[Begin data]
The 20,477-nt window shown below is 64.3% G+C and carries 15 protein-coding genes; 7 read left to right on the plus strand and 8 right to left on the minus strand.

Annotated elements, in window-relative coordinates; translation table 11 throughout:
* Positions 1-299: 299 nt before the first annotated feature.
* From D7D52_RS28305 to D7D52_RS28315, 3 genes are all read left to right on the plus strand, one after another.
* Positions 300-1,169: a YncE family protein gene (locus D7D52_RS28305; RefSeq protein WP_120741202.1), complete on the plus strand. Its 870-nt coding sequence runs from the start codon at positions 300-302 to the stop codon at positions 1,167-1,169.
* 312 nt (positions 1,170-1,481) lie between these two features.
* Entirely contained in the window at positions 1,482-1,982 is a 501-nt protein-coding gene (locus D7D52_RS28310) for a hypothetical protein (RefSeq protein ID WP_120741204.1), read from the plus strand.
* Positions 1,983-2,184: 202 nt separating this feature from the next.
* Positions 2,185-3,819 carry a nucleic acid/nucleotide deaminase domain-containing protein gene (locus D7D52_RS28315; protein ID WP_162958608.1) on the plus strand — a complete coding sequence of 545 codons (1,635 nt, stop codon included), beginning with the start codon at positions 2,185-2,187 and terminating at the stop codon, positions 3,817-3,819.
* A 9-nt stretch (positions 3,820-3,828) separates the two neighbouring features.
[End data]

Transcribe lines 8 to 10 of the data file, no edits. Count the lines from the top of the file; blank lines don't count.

* Positions 1,983-2,184: 202 nt separating this feature from the next.
* Positions 2,185-3,819 carry a nucleic acid/nucleotide deaminase domain-containing protein gene (locus D7D52_RS28315; protein ID WP_162958608.1) on the plus strand — a complete coding sequence of 545 codons (1,635 nt, stop codon included), beginning with the start codon at positions 2,185-2,187 and terminating at the stop codon, positions 3,817-3,819.
* A 9-nt stretch (positions 3,820-3,828) separates the two neighbouring features.